Adequate food production is essential for food security. Smallholder farmers, on average, produce about one-third of the food within the food systems, despite having very limited access to land. Most smallholder farmers rely heavily on human labour as the main source of power for production, which means that production activities are backbreaking work for the smallholder. Consequently, removing drudgery from production must be a central consideration in strategies for improving the livelihood of smallholder farmers.
One way to reduce drudgery and increase smallholder farmer productivity is mechanisation. Mechanisation is the application of tools, equipment, or machines in the agricultural production process – ideally, in a manner that is socially, culturally, economically, and environmentally friendly. Since most smallholder farmers spend many hours each day working on their land, mechanisation can significantly reduce the time invested in hard manual labour.
What role does agricultural mechanisation play in food systems?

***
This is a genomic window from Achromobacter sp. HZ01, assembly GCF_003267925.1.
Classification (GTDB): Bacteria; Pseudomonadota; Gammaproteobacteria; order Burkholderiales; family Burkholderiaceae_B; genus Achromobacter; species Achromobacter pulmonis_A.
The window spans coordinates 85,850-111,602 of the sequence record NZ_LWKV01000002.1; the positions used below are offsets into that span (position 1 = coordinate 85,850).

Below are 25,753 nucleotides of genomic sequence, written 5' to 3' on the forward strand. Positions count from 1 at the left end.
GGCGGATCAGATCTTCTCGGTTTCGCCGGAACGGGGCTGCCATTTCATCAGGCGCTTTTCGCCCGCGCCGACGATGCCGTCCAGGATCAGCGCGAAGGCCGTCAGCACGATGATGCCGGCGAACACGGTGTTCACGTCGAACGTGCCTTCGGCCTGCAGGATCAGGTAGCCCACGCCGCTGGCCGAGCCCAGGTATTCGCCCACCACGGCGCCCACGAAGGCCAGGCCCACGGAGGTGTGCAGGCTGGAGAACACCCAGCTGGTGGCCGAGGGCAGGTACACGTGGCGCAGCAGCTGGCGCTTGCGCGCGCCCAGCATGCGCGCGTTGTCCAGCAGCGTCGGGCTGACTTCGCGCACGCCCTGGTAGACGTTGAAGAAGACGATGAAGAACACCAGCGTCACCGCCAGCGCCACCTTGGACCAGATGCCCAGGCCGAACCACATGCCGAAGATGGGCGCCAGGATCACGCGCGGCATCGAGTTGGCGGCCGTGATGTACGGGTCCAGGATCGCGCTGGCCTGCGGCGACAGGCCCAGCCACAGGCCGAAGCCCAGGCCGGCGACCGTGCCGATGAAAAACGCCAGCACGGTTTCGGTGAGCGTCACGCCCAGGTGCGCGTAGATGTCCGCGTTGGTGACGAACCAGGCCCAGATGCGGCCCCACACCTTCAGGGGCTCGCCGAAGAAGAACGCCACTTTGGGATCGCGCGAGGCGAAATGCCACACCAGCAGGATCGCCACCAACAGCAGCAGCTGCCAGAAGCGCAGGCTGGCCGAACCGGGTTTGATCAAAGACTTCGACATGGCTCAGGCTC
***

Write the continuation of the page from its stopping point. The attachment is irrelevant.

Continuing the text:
Agricultural mechanisation plays a major role in helping to mitigate some of the challenges faced within food systems. These challenges include urbanisation, inefficient production, and the impact of climate (and climate change). Mechanisation can reduce the impacts of these challenges on production through, for example, providing an effective means of power substitution. Mechanical power can be used to replace (or reduce) the human labour required for production which, in turn, addresses the challenge of reduced availability of labour in rural communities due to urbanisation. Furthermore, mechanisation increases operational efficiency and productivity, as farming operations can be executed more effectively. To illustrate: a farmer who owns a power tiller can prepare their fields for planting much more effectively and quickly than is possible when only using human labour.